Devang Patel
    16 years ago
    I recently went to Shawnee mountain. The snoe there is were hard and it hurts if you fall. The snow is like frozen ice balls. It is too slippery and not fluffy enough.
    canaanman
    16 years ago
    John… congratulations on this wonderful article! I had always wondered about the process of snowmaking, and while I knew how the air guns operated, I was clueless about the air-less machines… like the one’s Timberline has a few of. Now I can prove to a few friends out west that we are chemical-free.
    Jon
    16 years ago
    I am mechanical engineering student and i love to snowboard. This seems like the only thermal systems design engineering job on the mountain, which seems perfect for me. Who could i contact for job information?
    Oscar Bubbles
    15 years ago
    The ski resort is 10 times bigger than shawnee mountain! it has a lotmore trails, better terrain parks, AND THE BIGGEST HALF PIPE IN THE REGION! and shawnee doesnt!
    Jonathan
    15 years ago
    I enjoyed reading this highly informative and well written article. Thanks John!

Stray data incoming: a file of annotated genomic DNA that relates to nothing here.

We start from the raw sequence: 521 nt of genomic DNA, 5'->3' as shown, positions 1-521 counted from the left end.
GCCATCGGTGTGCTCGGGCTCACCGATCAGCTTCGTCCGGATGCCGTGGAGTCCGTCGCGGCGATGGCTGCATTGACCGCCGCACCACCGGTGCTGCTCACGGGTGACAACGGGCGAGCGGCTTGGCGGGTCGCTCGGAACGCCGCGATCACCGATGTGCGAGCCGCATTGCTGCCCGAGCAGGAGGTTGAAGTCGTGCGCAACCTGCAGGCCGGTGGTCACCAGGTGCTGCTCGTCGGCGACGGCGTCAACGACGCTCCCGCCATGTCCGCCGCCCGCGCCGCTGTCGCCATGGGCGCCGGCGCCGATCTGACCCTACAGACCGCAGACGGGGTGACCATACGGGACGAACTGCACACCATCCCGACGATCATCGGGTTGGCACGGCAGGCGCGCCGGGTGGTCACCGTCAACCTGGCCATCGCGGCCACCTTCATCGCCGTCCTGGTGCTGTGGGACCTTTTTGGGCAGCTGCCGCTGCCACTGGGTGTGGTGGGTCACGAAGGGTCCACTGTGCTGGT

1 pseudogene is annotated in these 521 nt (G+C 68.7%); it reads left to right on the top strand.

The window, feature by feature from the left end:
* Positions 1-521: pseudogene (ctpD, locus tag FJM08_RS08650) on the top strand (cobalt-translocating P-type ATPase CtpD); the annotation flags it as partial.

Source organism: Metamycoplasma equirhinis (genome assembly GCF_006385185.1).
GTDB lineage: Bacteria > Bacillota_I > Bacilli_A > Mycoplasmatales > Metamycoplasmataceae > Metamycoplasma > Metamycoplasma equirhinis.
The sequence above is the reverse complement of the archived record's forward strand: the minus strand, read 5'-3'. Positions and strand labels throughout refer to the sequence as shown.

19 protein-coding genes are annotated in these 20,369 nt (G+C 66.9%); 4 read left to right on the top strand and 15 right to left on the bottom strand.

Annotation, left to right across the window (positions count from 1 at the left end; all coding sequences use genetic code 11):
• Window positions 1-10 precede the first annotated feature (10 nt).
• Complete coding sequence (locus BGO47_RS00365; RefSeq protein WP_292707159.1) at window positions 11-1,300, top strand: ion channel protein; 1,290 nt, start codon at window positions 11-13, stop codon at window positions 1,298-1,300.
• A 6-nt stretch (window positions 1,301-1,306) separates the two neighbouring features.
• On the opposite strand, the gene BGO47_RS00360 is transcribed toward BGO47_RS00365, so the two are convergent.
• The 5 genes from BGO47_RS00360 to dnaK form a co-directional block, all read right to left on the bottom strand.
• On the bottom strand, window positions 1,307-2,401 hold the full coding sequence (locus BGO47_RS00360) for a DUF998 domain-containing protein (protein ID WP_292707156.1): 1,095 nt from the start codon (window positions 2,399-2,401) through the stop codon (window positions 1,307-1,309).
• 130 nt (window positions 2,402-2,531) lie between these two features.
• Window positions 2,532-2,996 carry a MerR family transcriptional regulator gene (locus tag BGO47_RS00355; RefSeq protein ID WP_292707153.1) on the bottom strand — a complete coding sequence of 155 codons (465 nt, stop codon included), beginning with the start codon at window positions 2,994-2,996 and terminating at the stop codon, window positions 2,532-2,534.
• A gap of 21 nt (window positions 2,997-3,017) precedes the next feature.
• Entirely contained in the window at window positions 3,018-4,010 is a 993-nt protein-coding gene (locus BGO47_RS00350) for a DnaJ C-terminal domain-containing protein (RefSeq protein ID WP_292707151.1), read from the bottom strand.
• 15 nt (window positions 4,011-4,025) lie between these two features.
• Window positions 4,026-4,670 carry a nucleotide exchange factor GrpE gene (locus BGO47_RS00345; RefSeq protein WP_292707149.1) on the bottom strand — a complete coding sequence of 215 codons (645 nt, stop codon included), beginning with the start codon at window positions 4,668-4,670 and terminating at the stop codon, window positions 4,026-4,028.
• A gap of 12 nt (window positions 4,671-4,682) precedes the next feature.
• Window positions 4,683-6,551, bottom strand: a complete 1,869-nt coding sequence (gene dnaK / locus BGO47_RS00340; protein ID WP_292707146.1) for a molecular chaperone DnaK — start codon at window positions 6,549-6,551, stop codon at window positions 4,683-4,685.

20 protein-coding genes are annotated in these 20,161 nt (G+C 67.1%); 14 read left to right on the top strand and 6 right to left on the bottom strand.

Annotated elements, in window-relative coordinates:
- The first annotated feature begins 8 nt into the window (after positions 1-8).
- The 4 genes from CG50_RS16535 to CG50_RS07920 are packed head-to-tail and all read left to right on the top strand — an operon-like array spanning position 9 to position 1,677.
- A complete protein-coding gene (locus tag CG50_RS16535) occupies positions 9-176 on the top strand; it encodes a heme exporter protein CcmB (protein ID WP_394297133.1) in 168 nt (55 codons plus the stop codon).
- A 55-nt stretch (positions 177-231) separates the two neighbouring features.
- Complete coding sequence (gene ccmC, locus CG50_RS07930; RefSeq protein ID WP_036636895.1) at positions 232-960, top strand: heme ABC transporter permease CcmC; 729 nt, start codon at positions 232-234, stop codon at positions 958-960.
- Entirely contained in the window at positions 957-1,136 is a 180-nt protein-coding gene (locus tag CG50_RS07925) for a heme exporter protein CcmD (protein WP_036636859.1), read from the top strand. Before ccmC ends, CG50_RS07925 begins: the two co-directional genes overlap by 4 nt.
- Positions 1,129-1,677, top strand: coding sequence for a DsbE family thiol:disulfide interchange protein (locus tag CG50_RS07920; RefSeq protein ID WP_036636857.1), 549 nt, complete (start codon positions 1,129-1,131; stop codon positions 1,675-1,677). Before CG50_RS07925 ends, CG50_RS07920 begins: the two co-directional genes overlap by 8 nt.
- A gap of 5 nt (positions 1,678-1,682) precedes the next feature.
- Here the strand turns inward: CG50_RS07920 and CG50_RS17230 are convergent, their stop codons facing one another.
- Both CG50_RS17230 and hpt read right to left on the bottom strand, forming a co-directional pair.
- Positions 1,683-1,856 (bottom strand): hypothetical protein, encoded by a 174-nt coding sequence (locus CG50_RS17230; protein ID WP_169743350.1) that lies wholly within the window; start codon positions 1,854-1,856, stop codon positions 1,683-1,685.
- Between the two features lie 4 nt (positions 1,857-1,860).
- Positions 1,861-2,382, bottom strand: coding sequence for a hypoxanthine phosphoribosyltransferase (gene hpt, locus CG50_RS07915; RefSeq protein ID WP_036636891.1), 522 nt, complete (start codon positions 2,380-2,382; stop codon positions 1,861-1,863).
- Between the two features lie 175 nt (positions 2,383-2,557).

http://www.jonathanjessup.com/
    karen
    15 years ago
    Great article! well done, i learned a lot
    pablo
    15 years ago
    i went to shawnee ski area for 3 years, i like overthere but i think that snow is so hard and really hurts when u fall. i just want to know about mountain creek snow making if is better than shawnee?
    Crush
    15 years ago
    Hey … snow GOOD! Man-made or natural, you can carve turns on it. And you know what … it makes you a better skier. Since the man-made snow has denser, and has no “arms” like natural snow, it makes a harder surface. .. gues what you have to be a better skier to deal with it. I have consistantly gotten positive comments from my western race coaches about how good my edging is and what a nice high edge angle I use … all from skiing the hard stuff! .. if you can handle mid-atlantic skiing, you will do very well skiing in the west … and I should know I live now in Park City UT now.